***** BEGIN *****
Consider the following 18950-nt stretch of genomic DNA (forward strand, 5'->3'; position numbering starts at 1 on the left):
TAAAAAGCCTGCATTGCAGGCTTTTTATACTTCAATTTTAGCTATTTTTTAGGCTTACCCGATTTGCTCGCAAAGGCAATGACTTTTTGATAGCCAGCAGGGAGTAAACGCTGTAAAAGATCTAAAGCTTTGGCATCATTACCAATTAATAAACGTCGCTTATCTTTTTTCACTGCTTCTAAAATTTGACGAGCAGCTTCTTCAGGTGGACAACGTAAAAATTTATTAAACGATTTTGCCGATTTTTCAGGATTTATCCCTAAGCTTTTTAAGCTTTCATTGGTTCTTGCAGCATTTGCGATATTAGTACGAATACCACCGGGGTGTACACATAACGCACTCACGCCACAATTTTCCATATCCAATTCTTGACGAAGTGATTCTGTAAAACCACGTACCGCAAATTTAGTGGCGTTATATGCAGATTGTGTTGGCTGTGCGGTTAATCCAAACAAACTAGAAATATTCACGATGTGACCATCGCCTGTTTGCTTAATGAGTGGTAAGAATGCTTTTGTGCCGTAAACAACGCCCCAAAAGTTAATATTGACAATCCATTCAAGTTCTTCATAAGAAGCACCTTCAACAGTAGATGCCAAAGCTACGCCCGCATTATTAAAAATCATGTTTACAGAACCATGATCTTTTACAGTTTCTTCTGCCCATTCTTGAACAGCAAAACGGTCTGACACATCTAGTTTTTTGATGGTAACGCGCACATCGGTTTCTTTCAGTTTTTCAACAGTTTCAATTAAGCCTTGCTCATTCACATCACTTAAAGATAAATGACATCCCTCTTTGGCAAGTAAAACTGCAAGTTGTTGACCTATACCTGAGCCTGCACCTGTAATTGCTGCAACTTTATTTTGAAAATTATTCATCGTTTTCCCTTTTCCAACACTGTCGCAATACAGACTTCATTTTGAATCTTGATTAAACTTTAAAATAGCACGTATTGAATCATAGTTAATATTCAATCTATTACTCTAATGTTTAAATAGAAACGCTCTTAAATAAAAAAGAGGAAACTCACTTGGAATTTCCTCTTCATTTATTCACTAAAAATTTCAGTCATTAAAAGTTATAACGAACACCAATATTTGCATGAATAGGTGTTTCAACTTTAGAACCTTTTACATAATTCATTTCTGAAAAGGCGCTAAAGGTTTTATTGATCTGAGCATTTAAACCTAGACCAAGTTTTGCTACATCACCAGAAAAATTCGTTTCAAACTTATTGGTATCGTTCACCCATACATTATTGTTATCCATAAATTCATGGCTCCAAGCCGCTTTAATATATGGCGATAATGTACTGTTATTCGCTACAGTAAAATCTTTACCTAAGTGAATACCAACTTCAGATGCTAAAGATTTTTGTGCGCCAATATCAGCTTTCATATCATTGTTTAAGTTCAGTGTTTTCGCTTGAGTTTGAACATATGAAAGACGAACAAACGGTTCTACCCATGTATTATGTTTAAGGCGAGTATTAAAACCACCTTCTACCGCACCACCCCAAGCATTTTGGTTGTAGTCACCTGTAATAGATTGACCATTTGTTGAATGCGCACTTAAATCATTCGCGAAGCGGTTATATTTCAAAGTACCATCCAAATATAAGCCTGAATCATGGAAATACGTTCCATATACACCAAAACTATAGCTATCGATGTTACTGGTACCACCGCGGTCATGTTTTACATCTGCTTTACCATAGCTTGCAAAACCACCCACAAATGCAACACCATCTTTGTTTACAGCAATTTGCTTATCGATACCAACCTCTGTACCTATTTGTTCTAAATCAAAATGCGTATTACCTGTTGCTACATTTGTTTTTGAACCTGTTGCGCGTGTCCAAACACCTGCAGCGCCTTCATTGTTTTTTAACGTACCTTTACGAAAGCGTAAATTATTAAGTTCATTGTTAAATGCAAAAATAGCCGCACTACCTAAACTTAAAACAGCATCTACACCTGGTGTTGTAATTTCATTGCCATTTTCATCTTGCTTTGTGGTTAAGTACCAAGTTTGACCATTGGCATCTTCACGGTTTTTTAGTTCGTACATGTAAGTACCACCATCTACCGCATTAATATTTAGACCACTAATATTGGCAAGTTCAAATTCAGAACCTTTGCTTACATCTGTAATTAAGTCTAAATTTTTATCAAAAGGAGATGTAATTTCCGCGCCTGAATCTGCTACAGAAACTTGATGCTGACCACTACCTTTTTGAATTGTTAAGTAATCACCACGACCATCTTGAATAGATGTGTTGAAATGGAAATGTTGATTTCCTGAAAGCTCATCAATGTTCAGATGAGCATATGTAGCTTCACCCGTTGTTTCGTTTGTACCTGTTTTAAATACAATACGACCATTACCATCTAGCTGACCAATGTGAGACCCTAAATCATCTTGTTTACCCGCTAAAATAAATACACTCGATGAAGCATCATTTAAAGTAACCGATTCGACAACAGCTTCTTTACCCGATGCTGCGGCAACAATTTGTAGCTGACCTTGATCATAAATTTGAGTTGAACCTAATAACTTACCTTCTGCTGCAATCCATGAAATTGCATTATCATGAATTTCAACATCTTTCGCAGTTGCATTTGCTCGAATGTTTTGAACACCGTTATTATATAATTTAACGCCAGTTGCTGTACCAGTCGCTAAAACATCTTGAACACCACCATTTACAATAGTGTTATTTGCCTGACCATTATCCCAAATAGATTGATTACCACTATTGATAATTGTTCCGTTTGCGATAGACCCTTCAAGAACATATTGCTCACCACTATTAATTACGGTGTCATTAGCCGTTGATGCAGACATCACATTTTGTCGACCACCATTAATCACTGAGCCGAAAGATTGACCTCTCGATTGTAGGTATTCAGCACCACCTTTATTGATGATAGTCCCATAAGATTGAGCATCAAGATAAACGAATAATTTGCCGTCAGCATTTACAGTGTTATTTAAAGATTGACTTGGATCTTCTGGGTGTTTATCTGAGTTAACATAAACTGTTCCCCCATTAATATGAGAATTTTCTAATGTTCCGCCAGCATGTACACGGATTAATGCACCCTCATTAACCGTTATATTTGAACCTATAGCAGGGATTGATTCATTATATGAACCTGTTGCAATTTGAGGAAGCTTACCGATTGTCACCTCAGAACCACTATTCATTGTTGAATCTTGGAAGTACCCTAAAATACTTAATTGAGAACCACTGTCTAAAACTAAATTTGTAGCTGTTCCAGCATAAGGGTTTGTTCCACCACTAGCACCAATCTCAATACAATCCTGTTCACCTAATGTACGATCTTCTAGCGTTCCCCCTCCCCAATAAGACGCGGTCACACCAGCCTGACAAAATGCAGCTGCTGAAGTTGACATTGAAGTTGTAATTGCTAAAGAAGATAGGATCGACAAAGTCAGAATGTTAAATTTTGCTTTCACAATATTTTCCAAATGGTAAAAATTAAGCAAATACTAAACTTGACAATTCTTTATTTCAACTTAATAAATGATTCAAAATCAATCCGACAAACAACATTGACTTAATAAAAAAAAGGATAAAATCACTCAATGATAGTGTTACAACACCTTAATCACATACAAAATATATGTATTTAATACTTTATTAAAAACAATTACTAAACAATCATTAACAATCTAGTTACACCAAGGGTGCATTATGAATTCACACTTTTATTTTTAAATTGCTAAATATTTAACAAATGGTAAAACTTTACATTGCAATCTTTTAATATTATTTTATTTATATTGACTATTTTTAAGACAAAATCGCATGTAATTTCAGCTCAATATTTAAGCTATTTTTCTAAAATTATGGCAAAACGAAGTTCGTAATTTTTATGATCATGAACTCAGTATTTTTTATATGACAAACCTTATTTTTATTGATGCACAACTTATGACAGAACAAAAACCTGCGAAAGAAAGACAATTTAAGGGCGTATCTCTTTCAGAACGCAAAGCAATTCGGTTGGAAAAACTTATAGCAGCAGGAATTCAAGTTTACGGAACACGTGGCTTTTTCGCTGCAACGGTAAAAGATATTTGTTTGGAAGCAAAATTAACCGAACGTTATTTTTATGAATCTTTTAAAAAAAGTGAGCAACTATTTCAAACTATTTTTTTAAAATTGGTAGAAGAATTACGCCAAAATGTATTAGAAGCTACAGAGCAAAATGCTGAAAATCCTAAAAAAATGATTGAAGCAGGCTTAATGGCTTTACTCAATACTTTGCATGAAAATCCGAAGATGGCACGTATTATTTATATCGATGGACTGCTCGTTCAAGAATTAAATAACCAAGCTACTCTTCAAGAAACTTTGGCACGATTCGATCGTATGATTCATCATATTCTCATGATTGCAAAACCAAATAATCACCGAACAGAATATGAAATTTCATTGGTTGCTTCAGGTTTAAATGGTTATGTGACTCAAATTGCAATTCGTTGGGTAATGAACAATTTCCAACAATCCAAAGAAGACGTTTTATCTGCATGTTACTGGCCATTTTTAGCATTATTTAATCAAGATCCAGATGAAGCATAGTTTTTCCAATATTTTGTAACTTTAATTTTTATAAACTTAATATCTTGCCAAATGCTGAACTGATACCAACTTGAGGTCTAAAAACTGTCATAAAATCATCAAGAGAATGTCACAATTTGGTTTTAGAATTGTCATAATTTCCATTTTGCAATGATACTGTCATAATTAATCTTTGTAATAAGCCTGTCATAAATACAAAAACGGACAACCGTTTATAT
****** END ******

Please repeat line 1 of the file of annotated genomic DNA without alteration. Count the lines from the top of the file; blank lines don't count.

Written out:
Consider the following 18950-nt stretch of genomic DNA (forward strand, 5'->3'; position numbering starts at 1 on the left):